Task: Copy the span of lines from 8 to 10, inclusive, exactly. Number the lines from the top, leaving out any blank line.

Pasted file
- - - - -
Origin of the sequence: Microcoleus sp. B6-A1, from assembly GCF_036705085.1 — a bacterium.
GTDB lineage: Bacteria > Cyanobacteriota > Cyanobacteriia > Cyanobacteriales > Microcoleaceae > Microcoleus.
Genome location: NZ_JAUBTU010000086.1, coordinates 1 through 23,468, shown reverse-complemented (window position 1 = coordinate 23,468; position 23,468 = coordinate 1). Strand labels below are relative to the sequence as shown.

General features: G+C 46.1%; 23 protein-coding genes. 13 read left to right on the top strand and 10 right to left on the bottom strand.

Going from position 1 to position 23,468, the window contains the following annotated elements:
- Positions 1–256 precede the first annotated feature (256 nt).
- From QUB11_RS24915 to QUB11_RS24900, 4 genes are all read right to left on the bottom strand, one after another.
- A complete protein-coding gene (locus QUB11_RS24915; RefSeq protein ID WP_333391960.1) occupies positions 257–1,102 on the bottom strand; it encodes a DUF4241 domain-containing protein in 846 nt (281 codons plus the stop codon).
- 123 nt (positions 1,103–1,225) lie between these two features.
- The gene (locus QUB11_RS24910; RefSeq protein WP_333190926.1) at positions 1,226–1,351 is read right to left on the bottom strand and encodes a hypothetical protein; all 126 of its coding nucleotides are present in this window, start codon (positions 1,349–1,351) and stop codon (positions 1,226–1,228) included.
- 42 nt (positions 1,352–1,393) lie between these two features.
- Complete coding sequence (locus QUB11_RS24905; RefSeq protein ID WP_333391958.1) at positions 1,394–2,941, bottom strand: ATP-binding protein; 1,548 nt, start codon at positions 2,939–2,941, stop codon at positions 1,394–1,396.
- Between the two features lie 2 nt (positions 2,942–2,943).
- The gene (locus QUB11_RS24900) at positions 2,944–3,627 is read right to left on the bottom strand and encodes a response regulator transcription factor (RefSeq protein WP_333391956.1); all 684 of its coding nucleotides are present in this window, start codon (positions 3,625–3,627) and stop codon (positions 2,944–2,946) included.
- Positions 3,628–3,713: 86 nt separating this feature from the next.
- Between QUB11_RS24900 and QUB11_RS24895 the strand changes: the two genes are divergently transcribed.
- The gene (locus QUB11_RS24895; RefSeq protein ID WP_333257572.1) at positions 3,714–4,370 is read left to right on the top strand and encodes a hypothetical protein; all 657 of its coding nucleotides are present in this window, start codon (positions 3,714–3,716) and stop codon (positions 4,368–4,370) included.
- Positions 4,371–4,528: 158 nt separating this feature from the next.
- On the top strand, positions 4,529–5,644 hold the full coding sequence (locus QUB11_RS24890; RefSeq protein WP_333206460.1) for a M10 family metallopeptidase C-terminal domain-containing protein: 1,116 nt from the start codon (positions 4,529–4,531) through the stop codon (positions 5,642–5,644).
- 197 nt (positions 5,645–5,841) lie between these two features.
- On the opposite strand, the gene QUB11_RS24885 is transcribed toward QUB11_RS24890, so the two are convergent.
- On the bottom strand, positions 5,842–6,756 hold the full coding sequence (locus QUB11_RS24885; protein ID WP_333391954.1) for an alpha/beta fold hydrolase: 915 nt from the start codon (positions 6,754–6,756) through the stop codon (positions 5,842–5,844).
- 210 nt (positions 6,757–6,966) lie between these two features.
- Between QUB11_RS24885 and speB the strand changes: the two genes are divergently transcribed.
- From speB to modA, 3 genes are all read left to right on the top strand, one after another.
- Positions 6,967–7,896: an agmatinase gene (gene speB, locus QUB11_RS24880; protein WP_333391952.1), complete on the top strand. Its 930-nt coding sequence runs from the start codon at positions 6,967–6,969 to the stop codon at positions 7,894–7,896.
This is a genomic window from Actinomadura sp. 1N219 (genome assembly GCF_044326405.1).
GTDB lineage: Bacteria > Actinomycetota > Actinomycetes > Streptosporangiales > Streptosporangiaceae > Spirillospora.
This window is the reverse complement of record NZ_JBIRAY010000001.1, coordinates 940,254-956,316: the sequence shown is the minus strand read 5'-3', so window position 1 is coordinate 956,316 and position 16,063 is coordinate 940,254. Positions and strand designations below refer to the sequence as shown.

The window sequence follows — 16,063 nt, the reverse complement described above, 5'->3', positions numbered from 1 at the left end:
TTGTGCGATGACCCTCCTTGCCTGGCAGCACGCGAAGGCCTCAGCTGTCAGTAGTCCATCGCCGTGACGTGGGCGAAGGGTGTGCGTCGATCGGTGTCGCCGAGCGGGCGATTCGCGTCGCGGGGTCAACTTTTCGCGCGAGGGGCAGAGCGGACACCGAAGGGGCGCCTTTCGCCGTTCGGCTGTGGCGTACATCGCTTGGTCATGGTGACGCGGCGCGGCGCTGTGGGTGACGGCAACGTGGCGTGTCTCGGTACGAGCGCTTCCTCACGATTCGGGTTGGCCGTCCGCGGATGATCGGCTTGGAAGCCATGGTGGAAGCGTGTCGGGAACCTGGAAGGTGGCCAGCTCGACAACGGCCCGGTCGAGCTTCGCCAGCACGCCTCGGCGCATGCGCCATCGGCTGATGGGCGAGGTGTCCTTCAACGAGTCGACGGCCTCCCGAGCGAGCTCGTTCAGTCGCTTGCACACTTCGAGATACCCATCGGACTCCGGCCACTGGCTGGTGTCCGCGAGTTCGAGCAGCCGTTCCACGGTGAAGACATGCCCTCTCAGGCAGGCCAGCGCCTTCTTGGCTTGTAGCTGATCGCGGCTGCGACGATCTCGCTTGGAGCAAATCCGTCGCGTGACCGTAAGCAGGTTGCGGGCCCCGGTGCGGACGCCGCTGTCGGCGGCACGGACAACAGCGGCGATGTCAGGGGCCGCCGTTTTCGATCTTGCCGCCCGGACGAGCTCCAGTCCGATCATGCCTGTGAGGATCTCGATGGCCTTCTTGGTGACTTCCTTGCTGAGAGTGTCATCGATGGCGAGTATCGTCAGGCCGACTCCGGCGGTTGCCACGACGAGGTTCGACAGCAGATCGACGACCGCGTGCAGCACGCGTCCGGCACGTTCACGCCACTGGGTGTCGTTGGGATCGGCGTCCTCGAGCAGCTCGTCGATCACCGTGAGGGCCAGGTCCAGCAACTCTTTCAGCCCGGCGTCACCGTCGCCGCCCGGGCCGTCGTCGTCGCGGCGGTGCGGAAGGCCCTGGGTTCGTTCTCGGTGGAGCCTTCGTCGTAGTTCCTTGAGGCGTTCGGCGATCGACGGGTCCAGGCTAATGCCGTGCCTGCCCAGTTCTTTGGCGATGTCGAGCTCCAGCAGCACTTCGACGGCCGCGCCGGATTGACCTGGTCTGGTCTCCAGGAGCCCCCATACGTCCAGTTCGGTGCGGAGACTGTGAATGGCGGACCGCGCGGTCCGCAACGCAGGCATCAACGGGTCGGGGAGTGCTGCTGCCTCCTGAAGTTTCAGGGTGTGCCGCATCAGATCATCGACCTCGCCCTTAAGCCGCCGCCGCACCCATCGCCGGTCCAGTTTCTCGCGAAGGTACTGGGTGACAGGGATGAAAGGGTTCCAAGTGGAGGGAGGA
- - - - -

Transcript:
- A complete protein-coding gene (locus QUB11_RS24915; RefSeq protein ID WP_333391960.1) occupies positions 257–1,102 on the bottom strand; it encodes a DUF4241 domain-containing protein in 846 nt (281 codons plus the stop codon).
- 123 nt (positions 1,103–1,225) lie between these two features.
- The gene (locus QUB11_RS24910; RefSeq protein WP_333190926.1) at positions 1,226–1,351 is read right to left on the bottom strand and encodes a hypothetical protein; all 126 of its coding nucleotides are present in this window, start codon (positions 1,349–1,351) and stop codon (positions 1,226–1,228) included.